2021 Canadian Law Blog Awards Winner

Early Adopters of IRCC’s New Permanent Residence Portal Ignored by IRCC as Applications go Unacknowledged

by Ronalee Carey Law

June 2022

When IRCC came out with their new Permanent Residence Portal, I jumped on the chance to submit applications electronically through a portal that allowed me to log in on the first try without having to resort to a different browser, refresh, log in with incognito mode, hit the backspace key a dozen times, or offer my first-born as a living sacrifice. Submitting applications online meant no lost documents, no courier fees, and saving trees. Given a chance to submit online, almost all my clients opted for the electronic option.

I now regret having advised family sponsorship applicants to go this route. My clients, and those who were interviewed for a recent Toronto Star article, have been waiting months for an acknowledgement of receipt. Yet, paper applications submitted months later have already received application numbers, medical and biometric instructions, work permits, and in some cases, even approvals of their applications. 

I acknowledge that IRCC is under tremendous strain. There is a massive backlog of applications. IRCC is searching for case processing agents in multiple cities across Canada. However, a backlog doesn’t justify inequitable treatment.

Delays most impact spouses who are abroad. Recently, a colleague acquired IRCC statistics showing that while 91% of spousal sponsorship applications are approved, only 47% of visitor visa applications are accepted for people with spousal sponsorship applications in processing. Imagine being forced to live apart from your spouse for almost two years after marriage without being able to visit. I wonder, how many relationships are buckling under this strain?

Without an application number, there is no way to check the status of an application. IRCC’s new status tracker for sponsorship applications is virtually useless until the initial completeness check is done. And even then, it is of little utility, as it is often not updated.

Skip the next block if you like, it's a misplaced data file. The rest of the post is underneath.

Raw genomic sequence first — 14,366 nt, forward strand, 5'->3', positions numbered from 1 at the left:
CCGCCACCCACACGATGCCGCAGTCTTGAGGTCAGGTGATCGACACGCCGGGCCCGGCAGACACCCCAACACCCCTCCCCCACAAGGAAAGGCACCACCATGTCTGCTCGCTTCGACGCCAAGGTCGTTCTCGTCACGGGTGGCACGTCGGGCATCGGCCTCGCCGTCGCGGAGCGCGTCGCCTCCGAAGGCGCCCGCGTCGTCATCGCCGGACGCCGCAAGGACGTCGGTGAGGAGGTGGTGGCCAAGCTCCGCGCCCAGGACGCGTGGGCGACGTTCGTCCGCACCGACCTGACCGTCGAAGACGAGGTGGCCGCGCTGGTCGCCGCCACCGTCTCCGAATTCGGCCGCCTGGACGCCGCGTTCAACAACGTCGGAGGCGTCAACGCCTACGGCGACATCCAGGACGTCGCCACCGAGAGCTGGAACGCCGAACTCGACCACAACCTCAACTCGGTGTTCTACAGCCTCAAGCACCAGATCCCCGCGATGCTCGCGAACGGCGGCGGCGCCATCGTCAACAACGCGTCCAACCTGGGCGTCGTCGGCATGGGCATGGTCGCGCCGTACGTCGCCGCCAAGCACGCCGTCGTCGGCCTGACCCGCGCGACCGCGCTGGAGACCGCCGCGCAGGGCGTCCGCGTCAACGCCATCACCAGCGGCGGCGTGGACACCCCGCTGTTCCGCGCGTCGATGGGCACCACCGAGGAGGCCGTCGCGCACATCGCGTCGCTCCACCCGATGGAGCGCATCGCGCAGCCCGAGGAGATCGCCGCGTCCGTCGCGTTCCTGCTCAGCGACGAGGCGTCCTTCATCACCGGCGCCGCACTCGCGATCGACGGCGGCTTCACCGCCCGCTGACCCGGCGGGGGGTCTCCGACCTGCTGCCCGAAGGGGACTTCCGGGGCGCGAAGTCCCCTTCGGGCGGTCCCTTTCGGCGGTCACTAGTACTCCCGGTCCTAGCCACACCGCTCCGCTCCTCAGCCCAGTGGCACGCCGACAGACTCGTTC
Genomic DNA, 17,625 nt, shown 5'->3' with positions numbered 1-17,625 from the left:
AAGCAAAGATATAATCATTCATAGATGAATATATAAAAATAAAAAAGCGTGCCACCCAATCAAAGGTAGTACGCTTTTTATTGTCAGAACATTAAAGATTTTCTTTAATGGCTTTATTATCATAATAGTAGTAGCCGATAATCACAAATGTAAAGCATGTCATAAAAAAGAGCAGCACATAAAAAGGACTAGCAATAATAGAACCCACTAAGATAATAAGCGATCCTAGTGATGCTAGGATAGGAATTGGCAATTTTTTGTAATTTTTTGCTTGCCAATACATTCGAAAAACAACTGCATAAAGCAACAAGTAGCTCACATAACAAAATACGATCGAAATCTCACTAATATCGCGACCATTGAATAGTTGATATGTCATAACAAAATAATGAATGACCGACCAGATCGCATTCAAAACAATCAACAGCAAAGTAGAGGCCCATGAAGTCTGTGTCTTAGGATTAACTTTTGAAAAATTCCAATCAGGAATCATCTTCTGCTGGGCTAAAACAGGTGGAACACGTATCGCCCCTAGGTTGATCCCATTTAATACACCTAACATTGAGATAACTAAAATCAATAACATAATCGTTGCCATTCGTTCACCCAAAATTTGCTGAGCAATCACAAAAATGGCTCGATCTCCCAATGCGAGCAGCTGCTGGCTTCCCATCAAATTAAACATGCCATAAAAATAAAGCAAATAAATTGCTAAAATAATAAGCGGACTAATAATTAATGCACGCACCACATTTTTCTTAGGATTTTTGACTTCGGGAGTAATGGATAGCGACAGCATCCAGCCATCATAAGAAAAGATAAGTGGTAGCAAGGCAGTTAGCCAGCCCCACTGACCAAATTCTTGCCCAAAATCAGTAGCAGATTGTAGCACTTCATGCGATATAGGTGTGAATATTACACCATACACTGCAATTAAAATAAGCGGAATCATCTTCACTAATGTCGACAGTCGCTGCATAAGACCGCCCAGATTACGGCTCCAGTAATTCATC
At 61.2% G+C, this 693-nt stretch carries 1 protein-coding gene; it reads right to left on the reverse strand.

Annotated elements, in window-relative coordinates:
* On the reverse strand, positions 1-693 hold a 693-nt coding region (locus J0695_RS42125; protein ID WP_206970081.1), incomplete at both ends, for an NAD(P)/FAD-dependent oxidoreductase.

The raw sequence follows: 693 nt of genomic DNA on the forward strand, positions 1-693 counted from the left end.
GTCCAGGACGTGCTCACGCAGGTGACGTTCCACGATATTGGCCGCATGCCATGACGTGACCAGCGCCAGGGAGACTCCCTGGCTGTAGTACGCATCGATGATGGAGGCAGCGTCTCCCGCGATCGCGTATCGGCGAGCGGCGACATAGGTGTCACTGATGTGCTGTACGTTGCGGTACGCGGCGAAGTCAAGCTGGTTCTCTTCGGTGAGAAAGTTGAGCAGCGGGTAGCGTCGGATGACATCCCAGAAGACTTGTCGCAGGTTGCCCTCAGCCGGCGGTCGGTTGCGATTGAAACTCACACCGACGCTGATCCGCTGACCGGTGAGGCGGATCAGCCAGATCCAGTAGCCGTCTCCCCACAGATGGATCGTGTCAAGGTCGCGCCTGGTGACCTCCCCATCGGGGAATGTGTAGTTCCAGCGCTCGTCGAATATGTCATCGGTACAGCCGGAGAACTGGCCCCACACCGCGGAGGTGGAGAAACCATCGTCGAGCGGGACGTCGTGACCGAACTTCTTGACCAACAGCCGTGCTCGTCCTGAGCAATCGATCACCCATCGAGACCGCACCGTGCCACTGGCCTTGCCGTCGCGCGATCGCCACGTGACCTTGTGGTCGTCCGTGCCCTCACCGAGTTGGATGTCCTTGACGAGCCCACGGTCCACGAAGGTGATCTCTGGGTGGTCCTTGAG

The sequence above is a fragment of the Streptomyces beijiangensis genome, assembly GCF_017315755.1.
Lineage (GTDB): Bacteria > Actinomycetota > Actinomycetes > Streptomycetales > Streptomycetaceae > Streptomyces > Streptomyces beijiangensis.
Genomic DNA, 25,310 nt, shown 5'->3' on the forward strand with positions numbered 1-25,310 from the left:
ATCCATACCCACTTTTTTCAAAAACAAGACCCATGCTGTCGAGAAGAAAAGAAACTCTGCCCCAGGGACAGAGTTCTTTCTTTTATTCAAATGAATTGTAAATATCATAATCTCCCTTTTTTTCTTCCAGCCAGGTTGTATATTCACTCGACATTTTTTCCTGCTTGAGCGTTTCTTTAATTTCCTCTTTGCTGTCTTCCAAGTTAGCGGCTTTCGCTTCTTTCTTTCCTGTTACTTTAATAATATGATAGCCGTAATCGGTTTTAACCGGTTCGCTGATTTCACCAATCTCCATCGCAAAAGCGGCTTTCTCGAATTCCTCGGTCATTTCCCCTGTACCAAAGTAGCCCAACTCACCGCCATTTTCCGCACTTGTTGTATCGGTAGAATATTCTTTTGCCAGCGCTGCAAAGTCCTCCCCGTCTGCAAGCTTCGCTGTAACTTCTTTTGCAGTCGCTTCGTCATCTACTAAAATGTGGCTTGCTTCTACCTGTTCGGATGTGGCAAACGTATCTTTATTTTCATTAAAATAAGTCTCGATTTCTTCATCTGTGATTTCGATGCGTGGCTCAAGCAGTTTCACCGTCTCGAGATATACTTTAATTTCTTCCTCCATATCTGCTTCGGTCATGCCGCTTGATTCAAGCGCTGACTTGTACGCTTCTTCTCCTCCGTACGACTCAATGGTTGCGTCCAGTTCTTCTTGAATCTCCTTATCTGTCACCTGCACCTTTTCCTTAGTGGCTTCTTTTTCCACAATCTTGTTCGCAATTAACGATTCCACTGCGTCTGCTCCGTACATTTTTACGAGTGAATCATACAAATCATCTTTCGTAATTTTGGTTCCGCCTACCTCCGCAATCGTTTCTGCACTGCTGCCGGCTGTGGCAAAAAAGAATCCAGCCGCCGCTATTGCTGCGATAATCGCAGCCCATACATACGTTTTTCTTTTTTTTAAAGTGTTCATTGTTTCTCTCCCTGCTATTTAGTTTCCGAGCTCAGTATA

IRCC is working on moving more applications online. Until I am assured that processing procedures for new online applications are established, I won’t be an early adopter.   

Reprieve for International Students Whose PGWPs are Expiring: 18 Month Extensions will be Granted

by Ronalee Carey Law

 April 2022

Today, IRCC announced that it plans to grant 18-month extensions for post-graduation work permits that expire in 2022. This announcement will be welcome news for international graduates who have been anxiously awaiting news of a program to help them stay in Canada while waiting to apply for permanent residence.

Extension applications can be submitted as of ‘summer 2022.’  According to the announcement, the temporary policy will be available to those ‘in Canada.’  It is not clear if those students whose PGWP permits have already expired and who have left Canada will be able to apply. 

Until clarification is provided, we must presume anyone whose PGWP has or will expire before they can submit a PGWP extension application should apply to remain in Canada as a visitor. A restoration application will be needed for anyone whose PGWP is expired when they submit their application for a Visitor Record. Restoration applications are available for 90 days after the PGWP expires. Anyone who is past the 90-days must leave Canada and re-enter as a visitor, applying first for an eTA or visitor visa if required.

Those with visitor status in Canada will not benefit from maintained status and will only be able to start working once they have their new PGWP. Those who will apply for their new PGWP before their current PGWP expires will have maintained status and will be able to continue working so long as they remain in the country until they receive their new PGWP.

The announcement also states that Express Entry draws will resume in ‘early July.’  The announcement refers only to ‘invitations’; presumably, they will be for all programs, including the Federal Skilled Worker Program and the Federal Skilled Trades program. From December 2020 to September 2021, there were draws for the Canadian Experience Class but not for the FSWP or the FSTP.